The Brothers Behind Holy Grill Expand Their Grilling Empire
Growing from the success of Holy Grill
The concept is simple: provide people with an inexpensive option for breakfast or lunch and get them in and out swiftly. Customers order their food right from the grill and, when it’s done, their name is yelled out in a “come and get it!” sort of fashion. Not because they’re rude, but because people are busy and want to be fed fast. And, well, it’s Americana cuisine made with local ingredients, so your regular burger, panini or even breakfast Benny is whipped up with naturally raised, hormone-free beef and seriously tasty, fresh veggies.
If you haven’t heard of the Yee brothers, (Nicholas, Jonathan and Andrew) and their homestyle diner-esque restaurant across from Mountain Equipment Co-op, you soon will with their new food truck out for the summer (SteakOutTruck), as well as a serious setup at the Calgary Stampede’s “The Range” food court. They are also working on installing a patio in the space behind the 40-seat restaurant where they hope to offer a happy hour dinner menu for the sun-lovers of Calgary.
The Yee brothers grew up in the restaurant business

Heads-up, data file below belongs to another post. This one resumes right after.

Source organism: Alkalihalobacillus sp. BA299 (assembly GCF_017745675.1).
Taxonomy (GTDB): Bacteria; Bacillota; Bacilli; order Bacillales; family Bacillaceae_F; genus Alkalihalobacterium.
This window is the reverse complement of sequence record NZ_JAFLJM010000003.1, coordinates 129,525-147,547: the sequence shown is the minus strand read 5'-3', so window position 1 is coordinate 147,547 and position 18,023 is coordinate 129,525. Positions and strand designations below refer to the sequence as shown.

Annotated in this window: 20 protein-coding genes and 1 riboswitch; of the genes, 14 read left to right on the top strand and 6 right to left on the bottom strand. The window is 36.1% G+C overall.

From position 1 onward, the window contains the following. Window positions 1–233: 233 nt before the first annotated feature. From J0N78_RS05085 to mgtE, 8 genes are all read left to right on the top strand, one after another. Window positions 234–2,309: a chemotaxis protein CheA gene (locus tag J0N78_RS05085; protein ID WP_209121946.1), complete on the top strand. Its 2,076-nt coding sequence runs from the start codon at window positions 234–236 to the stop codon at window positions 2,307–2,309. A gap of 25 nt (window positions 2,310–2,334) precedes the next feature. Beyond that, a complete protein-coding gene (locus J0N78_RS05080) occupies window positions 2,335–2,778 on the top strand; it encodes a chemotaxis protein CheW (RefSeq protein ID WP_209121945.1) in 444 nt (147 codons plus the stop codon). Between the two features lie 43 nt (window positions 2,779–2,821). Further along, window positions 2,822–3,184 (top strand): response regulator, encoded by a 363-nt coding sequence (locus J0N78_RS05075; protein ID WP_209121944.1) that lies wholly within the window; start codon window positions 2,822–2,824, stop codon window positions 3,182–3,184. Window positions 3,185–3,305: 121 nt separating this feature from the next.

It’s one thing to know the restaurant business and it’s another thing to be raised in it. Their father was a restaurateur for many years, with 13 restaurants in Calgary. In fact, around the corner from the current Holy Grill location is Bonterra Trattoria — formerly Virginia’s, their dad’s last restaurant venture.
“We worked with my dad in restaurants since elementary school,” says Nicholas. “We were busing tables in junior high and at the front door; you know, ‘Smoking or non.’ We were bartenders, managers, cooks, dishwashers … everything.”
The brothers even learned how to make yam fries from the former executive chef at Virginia’s, Mario Spina — now a fellow food trucker and owner of Pimento’s Pizzeria.
How they help the community
When not running an ever-increasing grilling empire, the trio works with Brown Bagging for Calgary’s Kids Society to provide school lunches to their neighbour, Connaught School, at no cost. Nicholas is happy ATCO gas has stepped in to transport lunches from Holy Grill to help feed a student population of more than 90 per cent ESL students. “We hope everyone can work as a village,” says Nicholas.